Only Test, Taunton, July 18 - 21, 2019, Australia Women tour of England
420/8d & 230/7

Match drawn

Player Of The Match
116, 1/44 & 76*

Ellyse Perry's 84 not out leads the way as Australia put one hand on the Ashes

It is already nigh on impossible to see how England can claim the 20 wickets required to win the match and stay in the series

Ellyse Perry drives through the covers, England v Australia, only women's Test, Taunton, 1st day, July 18, 2019

Ellyse Perry drives through the covers  •  Getty Images

Australia Women 265 for 3 (Perry 84*, Haynes 54*) v England Women
Is it too soon to say that Australia have retained the Ashes? Technically, yes, but such was the ease with which a succession of their batsmen mastered the opening day of the one-off Test in Taunton, it is already nigh on impossible to see how England can claim the 20 wickets required to win the match and stay in the series … unless, of course, the pitch starts ragging like a Ciderabad bad'un, in which case the 265 runs that Australia already have on the board will surely prove decisive.
Trailing 6-0 on points after losing all three of the recent ODIs, Heather Knight's team needed nothing less than the four points available for this Test to keep their hopes alive going into next week's T20s. And they appeared to have thrown in their lot with Taunton's reputation as a spinner's paradise, omitting their Test-specialist seamer Kate Cross for the left-arm debutant Kirstie Gordon, with Sophie Ecclestone and Laura Marsh completing a three-prong spin attack.
But then Knight lost the toss, and the chance to bowl last on a used surface, and by the close of a one-sided first day, everything that could go wrong for England had gone wrong. Four of Australia's top five posted half-centuries, including Ellyse Perry, who picked up the same indomitable form she had shown in her last Test innings - 213 not out at North Sydney Oval in the 2017-18 Ashes - to reach the close on 84 not out, making a new record aggregate of 297 consecutive runs for a women's Test batsman.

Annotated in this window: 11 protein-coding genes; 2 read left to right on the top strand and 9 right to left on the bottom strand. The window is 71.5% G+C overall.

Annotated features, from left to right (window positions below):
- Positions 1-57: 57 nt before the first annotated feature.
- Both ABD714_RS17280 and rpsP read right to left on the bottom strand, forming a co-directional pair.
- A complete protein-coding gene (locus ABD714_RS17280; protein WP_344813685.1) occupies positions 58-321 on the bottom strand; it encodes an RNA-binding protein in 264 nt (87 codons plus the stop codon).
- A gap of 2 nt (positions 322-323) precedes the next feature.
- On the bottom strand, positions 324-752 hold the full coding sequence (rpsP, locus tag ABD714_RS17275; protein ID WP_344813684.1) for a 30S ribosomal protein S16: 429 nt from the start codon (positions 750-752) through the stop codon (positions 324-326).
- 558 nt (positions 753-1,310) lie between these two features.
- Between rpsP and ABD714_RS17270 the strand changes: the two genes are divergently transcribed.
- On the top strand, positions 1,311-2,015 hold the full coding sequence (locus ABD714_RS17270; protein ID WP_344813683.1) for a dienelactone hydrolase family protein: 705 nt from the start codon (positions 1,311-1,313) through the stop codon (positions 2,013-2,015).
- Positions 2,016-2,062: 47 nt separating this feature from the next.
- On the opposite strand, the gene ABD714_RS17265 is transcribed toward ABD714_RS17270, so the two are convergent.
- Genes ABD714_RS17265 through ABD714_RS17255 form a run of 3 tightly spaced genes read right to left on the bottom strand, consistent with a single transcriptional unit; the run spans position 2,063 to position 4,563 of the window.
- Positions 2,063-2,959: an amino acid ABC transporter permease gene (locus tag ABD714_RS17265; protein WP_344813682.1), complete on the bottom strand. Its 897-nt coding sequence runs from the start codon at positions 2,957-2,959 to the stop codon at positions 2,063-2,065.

Furthermore, England's focus and threat was fundamentally undermined by two key injuries in the course of the day - first when Ecclestone, their attack-leading left-arm spinner, was forced to leave the field midway through her third over, having bruised her shoulder badly while diving in vain for a catch in the outfield.
Though she returned to the attack after lunch, and bowled creditably in picking up the big wicket of Meg Lanning for 57, the moment had already been lost for England, who were pushed emphatically on to the defensive by an impressive morning onslaught from Alyssa Healy, whose 58 from 81 balls included 12 fours, four of which came in the space of nine balls from a lacklustre Anya Shrubsole. Her opening spell offered hooping swing but far too much width, and she was not called upon again until the 60th over, by which time the 'roos had truly bolted.